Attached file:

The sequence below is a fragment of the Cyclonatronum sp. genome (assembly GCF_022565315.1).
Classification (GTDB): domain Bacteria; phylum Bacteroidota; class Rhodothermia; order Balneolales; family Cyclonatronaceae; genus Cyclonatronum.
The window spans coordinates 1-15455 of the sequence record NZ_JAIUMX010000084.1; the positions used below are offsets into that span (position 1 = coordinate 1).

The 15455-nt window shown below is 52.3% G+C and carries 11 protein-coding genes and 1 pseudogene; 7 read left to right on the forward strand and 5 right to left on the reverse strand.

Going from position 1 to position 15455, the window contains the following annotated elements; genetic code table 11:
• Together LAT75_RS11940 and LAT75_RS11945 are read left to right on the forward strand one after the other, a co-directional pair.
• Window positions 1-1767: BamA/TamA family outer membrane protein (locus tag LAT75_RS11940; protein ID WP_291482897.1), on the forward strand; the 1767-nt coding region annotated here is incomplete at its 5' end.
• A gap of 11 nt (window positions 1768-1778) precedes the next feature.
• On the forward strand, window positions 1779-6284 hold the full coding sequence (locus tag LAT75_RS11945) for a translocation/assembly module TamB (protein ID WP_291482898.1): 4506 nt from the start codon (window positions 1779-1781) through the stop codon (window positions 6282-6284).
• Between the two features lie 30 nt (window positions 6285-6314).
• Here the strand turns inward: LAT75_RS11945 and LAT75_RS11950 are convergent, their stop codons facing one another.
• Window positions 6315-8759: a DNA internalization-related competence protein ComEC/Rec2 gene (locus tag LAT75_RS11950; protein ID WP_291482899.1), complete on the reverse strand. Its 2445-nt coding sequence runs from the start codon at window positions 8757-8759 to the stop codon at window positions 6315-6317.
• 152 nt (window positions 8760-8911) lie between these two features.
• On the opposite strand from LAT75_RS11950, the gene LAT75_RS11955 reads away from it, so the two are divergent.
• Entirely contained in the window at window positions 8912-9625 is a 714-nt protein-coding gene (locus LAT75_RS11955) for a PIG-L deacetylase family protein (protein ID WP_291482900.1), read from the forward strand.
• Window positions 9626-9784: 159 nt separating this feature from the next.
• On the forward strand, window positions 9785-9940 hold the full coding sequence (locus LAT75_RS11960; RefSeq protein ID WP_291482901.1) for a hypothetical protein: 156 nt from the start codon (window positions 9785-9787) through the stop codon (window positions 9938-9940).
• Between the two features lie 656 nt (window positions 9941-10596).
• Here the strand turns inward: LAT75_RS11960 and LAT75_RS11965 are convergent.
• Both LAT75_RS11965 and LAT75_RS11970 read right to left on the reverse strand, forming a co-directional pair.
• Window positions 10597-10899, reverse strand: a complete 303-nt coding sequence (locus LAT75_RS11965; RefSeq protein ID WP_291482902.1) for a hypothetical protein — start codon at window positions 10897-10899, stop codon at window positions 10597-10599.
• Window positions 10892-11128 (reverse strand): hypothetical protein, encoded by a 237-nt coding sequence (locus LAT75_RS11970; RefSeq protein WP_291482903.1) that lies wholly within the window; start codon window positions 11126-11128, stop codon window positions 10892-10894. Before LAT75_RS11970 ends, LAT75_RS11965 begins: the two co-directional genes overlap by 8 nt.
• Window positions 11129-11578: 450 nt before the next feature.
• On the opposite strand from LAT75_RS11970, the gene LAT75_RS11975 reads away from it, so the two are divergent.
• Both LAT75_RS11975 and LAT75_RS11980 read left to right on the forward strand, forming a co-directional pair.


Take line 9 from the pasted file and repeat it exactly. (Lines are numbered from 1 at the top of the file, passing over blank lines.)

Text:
• On the forward strand, window positions 1779-6284 hold the full coding sequence (locus tag LAT75_RS11945) for a translocation/assembly module TamB (protein ID WP_291482898.1): 4506 nt from the start codon (window positions 1779-1781) through the stop codon (window positions 6282-6284).